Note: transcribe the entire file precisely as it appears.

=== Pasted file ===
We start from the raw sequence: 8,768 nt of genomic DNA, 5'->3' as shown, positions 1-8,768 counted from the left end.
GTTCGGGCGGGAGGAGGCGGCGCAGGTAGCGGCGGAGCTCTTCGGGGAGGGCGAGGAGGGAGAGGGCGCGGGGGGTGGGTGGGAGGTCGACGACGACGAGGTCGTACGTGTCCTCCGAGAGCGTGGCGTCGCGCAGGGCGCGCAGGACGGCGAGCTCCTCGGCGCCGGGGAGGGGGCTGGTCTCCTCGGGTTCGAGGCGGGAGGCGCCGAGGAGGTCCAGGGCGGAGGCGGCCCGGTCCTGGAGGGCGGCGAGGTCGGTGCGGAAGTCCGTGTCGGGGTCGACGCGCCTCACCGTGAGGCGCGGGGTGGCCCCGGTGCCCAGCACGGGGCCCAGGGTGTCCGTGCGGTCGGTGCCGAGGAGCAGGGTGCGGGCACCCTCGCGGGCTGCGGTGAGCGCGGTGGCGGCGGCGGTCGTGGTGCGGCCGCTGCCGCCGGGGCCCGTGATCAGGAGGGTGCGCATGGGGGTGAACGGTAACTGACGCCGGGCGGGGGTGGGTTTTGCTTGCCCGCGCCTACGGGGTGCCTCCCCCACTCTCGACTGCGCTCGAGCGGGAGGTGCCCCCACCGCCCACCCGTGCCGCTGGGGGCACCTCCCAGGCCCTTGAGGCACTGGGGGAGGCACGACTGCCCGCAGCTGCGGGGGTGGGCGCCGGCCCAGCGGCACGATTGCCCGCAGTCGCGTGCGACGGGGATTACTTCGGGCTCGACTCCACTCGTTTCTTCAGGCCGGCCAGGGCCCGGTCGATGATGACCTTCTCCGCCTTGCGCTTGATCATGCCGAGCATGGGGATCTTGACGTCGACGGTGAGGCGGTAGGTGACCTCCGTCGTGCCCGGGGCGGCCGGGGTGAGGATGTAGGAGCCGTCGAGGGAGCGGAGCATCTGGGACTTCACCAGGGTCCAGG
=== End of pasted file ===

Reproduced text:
We start from the raw sequence: 8,768 nt of genomic DNA, 5'->3' as shown, positions 1-8,768 counted from the left end.
GTTCGGGCGGGAGGAGGCGGCGCAGGTAGCGGCGGAGCTCTTCGGGGAGGGCGAGGAGGGAGAGGGCGCGGGGGGTGGGTGGGAGGTCGACGACGACGAGGTCGTACGTGTCCTCCGAGAGCGTGGCGTCGCGCAGGGCGCGCAGGACGGCGAGCTCCTCGGCGCCGGGGAGGGGGCTGGTCTCCTCGGGTTCGAGGCGGGAGGCGCCGAGGAGGTCCAGGGCGGAGGCGGCCCGGTCCTGGAGGGCGGCGAGGTCGGTGCGGAAGTCCGTGTCGGGGTCGACGCGCCTCACCGTGAGGCGCGGGGTGGCCCCGGTGCCCAGCACGGGGCCCAGGGTGTCCGTGCGGTCGGTGCCGAGGAGCAGGGTGCGGGCACCCTCGCGGGCTGCGGTGAGCGCGGTGGCGGCGGCGGTCGTGGTGCGGCCGCTGCCGCCGGGGCCCGTGATCAGGAGGGTGCGCATGGGGGTGAACGGTAACTGACGCCGGGCGGGGGTGGGTTTTGCTTGCCCGCGCCTACGGGGTGCCTCCCCCACTCTCGACTGCGCTCGAGCGGGAGGTGCCCCCACCGCCCACCCGTGCCGCTGGGGGCACCTCCCAGGCCCTTGAGGCACTGGGGGAGGCACGACTGCCCGCAGCTGCGGGGGTGGGCGCCGGCCCAGCGGCACGATTGCCCGCAGTCGCGTGCGACGGGGATTACTTCGGGCTCGACTCCACTCGTTTCTTCAGGCCGGCCAGGGCCCGGTCGATGATGACCTTCTCCGCCTTGCGCTTGATCATGCCGAGCATGGGGATCTTGACGTCGACGGTGAGGCGGTAGGTGACCTCCGTCGTGCCCGGGGCGGCCGGGGTGAGGATGTAGGAGCCGTCGAGGGAGCGGAGCATCTGGGACTTCACCAGGGTCCAGG